24th May 2019


Following last December’s contested general election, the first to be held in Sark since 2012, Islanders have been waiting to see how the new influx of democratically elected politicians shape up. Coming in the main from the younger generation, would they bring forward radical legislation to kick start the Island’s economy or would they be overwhelmed by the ‘old guard’ and merely fall into line with the policies of state-sponsored economic ethnic cleansing that have been the hallmark of a decade economic decline?

For the moment, the jury is out. Sources within Chief Pleas report that the 16 members spend more time infighting than getting on with the job of governing Sark. This will be a cause for concern amongst Islanders. The people of Sark need a government that can move quickly and efficiently to implement, or indeed, repeal laws and regulations, so as to deliver economic growth, improvements in living standards and to protect its people from outside interference in the Island’s affairs.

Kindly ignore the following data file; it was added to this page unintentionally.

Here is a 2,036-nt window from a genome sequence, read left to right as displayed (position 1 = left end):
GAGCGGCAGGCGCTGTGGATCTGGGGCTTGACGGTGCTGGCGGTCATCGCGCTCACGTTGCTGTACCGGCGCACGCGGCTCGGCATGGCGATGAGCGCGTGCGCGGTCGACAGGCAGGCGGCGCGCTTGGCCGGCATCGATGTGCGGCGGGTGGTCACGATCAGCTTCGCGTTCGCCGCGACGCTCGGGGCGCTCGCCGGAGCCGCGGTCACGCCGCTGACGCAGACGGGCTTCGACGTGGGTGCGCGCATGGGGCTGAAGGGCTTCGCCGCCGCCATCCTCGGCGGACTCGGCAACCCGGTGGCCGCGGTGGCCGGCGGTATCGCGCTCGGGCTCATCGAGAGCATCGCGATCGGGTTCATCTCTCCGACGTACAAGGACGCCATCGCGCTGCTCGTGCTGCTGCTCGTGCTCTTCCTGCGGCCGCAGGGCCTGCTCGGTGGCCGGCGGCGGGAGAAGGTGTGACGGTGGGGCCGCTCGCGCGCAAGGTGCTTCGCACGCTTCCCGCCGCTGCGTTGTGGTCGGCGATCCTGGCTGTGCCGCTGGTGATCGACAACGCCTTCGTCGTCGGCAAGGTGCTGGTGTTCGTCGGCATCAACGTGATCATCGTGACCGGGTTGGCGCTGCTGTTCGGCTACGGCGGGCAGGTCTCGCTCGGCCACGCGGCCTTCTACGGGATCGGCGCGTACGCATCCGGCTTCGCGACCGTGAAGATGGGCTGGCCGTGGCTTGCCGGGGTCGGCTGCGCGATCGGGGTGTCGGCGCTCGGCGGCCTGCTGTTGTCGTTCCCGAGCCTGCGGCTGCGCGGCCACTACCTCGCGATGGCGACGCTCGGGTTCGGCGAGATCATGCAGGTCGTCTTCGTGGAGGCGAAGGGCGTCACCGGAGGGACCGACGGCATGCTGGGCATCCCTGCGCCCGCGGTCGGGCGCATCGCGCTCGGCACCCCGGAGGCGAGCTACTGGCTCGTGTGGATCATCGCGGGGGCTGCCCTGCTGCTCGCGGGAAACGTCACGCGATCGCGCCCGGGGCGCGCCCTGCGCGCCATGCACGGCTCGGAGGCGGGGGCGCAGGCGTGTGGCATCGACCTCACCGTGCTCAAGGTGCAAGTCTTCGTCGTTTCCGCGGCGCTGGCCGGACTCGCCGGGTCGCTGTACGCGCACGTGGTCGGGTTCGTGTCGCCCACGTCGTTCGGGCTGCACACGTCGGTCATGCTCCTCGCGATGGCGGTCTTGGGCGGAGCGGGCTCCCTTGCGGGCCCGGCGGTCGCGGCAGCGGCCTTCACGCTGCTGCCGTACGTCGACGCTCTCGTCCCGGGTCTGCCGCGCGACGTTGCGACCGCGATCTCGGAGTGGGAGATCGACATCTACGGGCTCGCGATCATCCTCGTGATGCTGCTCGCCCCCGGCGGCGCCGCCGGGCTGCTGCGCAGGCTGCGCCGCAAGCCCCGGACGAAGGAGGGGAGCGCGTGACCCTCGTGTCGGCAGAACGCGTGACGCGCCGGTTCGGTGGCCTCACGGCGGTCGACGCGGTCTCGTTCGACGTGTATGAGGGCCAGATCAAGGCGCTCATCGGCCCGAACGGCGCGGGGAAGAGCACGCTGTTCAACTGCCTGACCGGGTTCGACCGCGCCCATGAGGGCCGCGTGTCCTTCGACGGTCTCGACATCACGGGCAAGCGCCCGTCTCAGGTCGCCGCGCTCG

It is over five months since December 2018’s general election. Chief Pleas has met several times, but not once has the subject of the Island’s economy been mentioned, let alone debated or acted upon.

Why is this the case when hopes were high that fixing the economy would be a priority for the influx of new mainly younger democratically elected members who were sworn into Chief Pleas in January? A cursory look at the all-powerful state committee structure reveals that every committee of significance remains under the control of ‘old guard’ unelected would-be politicians. None have faced the electorate, none have received a single vote, and none have a mandate from the people of Sark to govern on their behalf, yet they continue to dominate Chief Pleas through their control of the Island’s powerful committees.